Friday, March 9, 2006, 3:00–5:00 p.m.
The Lynching of Francis McIntosh and the Boundaries of Labor Solidarity in 1830s St. Louis
Dan Graff, University of Notre Dame
Commentators: David Roediger, University of Illinois at Urbana–Champaign, and Dylan Penningroth, Northwestern University
In April 1836, Francis McIntosh, a free black boatworker from Pittsburgh, was lynched in St. Louis. His dramatic story – he murdered a police officer, and for that crime a white mob tied him to a tree and burned him alive -- achieved national notoriety in the mid-1830s. Today, if remembered at all, he is better known as the victim of mob rule denounced by the young Abraham Lincoln in an 1838 speech in Springfield, Illinois, or as the man whose violent death led to white antislavery editor Elijah P. Lovejoy's final
confrontation with proslavery St. Louis (and his own lynching a year later across the Mississippi River in Alton, Illinois). In short, while his life intersected with individuals more familiar to US historians, Francis McIntosh himself has become a footnote, at best,
in the story of antebellum America and the sectional crisis that led to the Civil War.
This paper approaches the lynching of Francis McIntosh from another perspective, exploring both his actions and the actions of those who killed him through the lens of labor history. McIntosh was one of thousands of African Americans, free and slave, who toiled alongside white workers on the boats and docks of the river economy that united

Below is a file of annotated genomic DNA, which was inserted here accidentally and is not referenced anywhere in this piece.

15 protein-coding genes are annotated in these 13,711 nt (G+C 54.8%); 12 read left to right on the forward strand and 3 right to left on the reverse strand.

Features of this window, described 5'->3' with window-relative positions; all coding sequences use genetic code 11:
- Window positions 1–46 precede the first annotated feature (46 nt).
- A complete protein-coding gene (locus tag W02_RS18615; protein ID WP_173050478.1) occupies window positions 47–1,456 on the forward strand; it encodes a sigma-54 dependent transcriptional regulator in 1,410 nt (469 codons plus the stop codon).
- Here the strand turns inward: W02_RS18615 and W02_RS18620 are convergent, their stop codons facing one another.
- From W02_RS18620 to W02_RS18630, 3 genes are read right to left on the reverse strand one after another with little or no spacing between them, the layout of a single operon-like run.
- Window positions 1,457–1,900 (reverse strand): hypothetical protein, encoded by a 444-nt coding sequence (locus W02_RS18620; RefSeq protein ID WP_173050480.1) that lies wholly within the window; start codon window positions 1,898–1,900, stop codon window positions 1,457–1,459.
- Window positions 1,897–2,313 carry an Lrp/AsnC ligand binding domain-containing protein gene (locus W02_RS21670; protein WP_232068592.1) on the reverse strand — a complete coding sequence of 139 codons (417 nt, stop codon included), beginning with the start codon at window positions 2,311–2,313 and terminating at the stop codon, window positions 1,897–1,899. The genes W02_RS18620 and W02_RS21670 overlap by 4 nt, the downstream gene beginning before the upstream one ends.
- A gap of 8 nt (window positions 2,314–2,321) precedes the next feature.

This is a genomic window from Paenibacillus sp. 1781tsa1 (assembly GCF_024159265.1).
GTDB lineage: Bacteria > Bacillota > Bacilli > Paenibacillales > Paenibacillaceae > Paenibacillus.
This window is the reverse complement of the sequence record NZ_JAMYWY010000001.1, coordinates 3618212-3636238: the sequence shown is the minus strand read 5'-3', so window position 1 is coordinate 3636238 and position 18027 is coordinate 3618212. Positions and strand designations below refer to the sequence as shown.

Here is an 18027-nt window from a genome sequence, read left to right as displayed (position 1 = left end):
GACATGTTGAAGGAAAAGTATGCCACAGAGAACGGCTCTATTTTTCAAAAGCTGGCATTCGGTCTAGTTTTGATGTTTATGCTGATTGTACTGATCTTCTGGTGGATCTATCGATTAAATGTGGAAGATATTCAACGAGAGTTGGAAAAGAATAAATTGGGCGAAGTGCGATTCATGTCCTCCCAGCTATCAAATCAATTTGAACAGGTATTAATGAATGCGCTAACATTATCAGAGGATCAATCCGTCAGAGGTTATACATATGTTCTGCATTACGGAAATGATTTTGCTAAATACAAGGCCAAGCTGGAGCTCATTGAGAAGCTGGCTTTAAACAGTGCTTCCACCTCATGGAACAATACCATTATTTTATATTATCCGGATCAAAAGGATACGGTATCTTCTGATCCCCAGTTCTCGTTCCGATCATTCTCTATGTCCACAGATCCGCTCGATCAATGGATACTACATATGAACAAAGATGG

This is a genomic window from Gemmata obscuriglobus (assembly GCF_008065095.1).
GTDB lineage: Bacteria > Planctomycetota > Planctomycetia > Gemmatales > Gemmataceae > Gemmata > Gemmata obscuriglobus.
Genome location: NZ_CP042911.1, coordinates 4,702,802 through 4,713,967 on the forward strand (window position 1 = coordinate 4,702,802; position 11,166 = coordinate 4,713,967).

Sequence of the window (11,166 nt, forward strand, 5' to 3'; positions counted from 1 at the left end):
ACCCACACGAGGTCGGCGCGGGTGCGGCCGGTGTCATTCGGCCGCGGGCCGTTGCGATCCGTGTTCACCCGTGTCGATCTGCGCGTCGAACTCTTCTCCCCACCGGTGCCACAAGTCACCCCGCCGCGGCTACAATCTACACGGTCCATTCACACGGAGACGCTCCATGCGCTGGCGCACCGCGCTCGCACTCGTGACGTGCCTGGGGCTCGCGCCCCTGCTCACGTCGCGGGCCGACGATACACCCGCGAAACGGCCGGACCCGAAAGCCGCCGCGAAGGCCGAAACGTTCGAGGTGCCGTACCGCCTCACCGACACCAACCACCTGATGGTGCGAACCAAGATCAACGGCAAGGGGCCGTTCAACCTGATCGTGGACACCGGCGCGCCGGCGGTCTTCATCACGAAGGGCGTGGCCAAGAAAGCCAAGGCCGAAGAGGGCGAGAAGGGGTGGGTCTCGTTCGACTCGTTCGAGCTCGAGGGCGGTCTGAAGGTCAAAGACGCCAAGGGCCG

north and south, east and west, in the antebellum United States. On the night of his death, he was initially arrested for helping an unidentified, possibly white, coworker escape from police custody. His lynching was witnessed by hundreds, perhaps thousands, of white St. Louisans, although no one was indicted for the crime. Amongst leading St. Louisans, McIntosh's violent death became a crucial component in the articulation of a white identity intended to bridge the class and ethnic divisions increasingly separating white St. Louisans in the emerging metropolis.
The story of Francis McIntosh, therefore, opens a window into the racial fluidity of the labor market, the interracial interactions of workers, the boundaries of solidarity, and the violent manner in which whiteness was forged in 1830s St. Louis and the republic more
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The Newberry Library Seminar in Labor History
Co-sponsored by the History Department of the University of Illinois at Chicago, Northern Illinois University, Northwestern University and the Labor and Working Class History Association
The Newberry Library
Dr. William M. Scholl Center for
Family and Community History
60 W. Walton St.
Chicago, Illinois 60610
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